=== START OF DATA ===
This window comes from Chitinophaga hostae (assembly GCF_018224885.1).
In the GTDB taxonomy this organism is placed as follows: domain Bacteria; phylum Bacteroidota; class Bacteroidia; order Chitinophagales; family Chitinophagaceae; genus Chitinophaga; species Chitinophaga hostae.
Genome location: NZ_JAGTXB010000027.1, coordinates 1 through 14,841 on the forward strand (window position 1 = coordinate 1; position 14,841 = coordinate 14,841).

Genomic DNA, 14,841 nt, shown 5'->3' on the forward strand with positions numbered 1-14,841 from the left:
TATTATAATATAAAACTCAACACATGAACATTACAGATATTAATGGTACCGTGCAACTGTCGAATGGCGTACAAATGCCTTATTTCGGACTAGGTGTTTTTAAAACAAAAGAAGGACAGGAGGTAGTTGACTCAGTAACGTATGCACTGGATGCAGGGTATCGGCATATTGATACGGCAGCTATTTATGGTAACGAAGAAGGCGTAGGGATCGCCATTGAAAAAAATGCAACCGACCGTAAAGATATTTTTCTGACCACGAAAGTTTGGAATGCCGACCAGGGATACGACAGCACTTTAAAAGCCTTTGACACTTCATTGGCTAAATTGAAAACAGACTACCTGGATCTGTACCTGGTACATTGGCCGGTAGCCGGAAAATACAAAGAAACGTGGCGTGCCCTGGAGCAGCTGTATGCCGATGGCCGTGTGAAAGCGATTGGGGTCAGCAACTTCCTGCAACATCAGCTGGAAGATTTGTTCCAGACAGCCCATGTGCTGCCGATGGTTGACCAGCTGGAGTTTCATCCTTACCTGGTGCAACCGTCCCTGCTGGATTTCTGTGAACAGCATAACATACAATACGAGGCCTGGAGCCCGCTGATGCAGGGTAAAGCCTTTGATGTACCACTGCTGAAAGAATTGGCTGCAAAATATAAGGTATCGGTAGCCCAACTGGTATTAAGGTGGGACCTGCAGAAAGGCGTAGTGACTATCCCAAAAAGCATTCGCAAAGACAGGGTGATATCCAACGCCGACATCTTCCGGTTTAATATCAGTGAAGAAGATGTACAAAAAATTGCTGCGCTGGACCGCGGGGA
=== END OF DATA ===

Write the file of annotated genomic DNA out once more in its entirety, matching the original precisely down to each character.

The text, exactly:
This window comes from Chitinophaga hostae (assembly GCF_018224885.1).
In the GTDB taxonomy this organism is placed as follows: domain Bacteria; phylum Bacteroidota; class Bacteroidia; order Chitinophagales; family Chitinophagaceae; genus Chitinophaga; species Chitinophaga hostae.
Genome location: NZ_JAGTXB010000027.1, coordinates 1 through 14,841 on the forward strand (window position 1 = coordinate 1; position 14,841 = coordinate 14,841).

Genomic DNA, 14,841 nt, shown 5'->3' on the forward strand with positions numbered 1-14,841 from the left:
TATTATAATATAAAACTCAACACATGAACATTACAGATATTAATGGTACCGTGCAACTGTCGAATGGCGTACAAATGCCTTATTTCGGACTAGGTGTTTTTAAAACAAAAGAAGGACAGGAGGTAGTTGACTCAGTAACGTATGCACTGGATGCAGGGTATCGGCATATTGATACGGCAGCTATTTATGGTAACGAAGAAGGCGTAGGGATCGCCATTGAAAAAAATGCAACCGACCGTAAAGATATTTTTCTGACCACGAAAGTTTGGAATGCCGACCAGGGATACGACAGCACTTTAAAAGCCTTTGACACTTCATTGGCTAAATTGAAAACAGACTACCTGGATCTGTACCTGGTACATTGGCCGGTAGCCGGAAAATACAAAGAAACGTGGCGTGCCCTGGAGCAGCTGTATGCCGATGGCCGTGTGAAAGCGATTGGGGTCAGCAACTTCCTGCAACATCAGCTGGAAGATTTGTTCCAGACAGCCCATGTGCTGCCGATGGTTGACCAGCTGGAGTTTCATCCTTACCTGGTGCAACCGTCCCTGCTGGATTTCTGTGAACAGCATAACATACAATACGAGGCCTGGAGCCCGCTGATGCAGGGTAAAGCCTTTGATGTACCACTGCTGAAAGAATTGGCTGCAAAATATAAGGTATCGGTAGCCCAACTGGTATTAAGGTGGGACCTGCAGAAAGGCGTAGTGACTATCCCAAAAAGCATTCGCAAAGACAGGGTGATATCCAACGCCGACATCTTCCGGTTTAATATCAGTGAAGAAGATGTACAAAAAATTGCTGCGCTGGACCGCGGGGA